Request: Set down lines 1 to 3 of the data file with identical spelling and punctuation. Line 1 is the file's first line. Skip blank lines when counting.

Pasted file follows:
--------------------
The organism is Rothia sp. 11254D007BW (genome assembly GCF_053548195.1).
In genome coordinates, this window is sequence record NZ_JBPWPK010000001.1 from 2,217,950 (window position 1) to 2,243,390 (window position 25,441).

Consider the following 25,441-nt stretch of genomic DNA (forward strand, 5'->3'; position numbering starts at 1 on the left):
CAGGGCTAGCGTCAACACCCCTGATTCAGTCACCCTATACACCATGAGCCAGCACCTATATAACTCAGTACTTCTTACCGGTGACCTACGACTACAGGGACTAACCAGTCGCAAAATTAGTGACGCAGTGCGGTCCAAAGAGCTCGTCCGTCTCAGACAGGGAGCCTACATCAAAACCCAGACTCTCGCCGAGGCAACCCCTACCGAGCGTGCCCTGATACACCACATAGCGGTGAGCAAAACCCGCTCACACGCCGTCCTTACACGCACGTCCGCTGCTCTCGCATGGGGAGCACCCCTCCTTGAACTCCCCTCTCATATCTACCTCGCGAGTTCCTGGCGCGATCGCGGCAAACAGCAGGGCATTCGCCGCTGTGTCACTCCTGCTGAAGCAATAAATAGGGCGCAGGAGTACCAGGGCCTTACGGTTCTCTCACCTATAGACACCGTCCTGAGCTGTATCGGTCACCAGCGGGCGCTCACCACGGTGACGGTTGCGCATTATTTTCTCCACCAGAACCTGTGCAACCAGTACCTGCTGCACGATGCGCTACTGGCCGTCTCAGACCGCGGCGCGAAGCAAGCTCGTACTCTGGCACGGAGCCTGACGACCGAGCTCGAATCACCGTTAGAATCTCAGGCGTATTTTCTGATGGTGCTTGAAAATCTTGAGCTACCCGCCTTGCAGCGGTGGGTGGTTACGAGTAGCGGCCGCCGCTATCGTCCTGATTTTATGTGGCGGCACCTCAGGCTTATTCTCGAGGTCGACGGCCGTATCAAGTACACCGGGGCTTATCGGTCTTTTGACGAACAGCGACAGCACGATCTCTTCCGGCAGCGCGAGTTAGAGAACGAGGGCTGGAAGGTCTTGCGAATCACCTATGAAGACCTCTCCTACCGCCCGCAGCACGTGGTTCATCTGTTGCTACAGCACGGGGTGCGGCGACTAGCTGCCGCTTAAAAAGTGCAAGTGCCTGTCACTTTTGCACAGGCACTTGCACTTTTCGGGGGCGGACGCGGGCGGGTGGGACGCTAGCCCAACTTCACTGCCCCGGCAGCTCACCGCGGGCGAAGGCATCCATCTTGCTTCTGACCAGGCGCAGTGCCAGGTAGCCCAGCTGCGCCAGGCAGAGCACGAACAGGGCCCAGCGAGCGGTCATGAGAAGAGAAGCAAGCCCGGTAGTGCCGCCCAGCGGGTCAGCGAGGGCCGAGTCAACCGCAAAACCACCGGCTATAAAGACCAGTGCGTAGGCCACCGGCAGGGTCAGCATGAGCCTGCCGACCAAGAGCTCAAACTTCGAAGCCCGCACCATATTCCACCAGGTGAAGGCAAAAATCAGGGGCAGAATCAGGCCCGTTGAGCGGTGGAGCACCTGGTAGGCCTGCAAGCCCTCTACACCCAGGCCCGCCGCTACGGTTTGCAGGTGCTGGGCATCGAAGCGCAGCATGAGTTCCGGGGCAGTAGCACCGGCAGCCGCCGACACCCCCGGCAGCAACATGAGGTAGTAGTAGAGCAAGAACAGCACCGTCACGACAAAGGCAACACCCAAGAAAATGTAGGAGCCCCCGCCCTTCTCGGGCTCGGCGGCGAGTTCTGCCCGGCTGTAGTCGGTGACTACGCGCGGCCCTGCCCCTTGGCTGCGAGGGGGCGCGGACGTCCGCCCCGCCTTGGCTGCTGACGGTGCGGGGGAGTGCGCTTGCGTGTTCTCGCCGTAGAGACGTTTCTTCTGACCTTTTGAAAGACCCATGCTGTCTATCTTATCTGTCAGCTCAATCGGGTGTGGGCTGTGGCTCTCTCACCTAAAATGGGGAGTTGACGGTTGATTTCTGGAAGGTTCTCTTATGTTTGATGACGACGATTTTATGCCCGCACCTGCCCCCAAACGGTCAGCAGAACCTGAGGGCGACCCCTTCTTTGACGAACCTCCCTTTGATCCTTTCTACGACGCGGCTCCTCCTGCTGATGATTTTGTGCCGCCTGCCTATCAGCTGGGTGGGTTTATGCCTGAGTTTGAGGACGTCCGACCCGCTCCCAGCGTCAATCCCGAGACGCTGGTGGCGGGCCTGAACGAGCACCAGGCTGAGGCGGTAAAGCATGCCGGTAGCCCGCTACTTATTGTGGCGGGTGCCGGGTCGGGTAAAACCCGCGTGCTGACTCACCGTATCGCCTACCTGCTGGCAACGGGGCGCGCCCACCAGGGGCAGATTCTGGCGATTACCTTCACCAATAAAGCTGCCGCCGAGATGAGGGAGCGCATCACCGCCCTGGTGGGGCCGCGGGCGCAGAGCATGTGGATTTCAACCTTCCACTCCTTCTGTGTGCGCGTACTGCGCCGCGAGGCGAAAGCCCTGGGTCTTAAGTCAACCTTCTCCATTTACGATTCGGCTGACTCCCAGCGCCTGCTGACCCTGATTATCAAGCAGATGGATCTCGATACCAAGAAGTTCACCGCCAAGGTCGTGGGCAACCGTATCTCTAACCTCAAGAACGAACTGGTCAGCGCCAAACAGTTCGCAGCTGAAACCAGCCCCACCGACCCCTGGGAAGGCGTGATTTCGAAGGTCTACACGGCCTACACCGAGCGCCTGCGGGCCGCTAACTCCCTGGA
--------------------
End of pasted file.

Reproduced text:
The organism is Rothia sp. 11254D007BW (genome assembly GCF_053548195.1).
In genome coordinates, this window is sequence record NZ_JBPWPK010000001.1 from 2,217,950 (window position 1) to 2,243,390 (window position 25,441).

Consider the following 25,441-nt stretch of genomic DNA (forward strand, 5'->3'; position numbering starts at 1 on the left):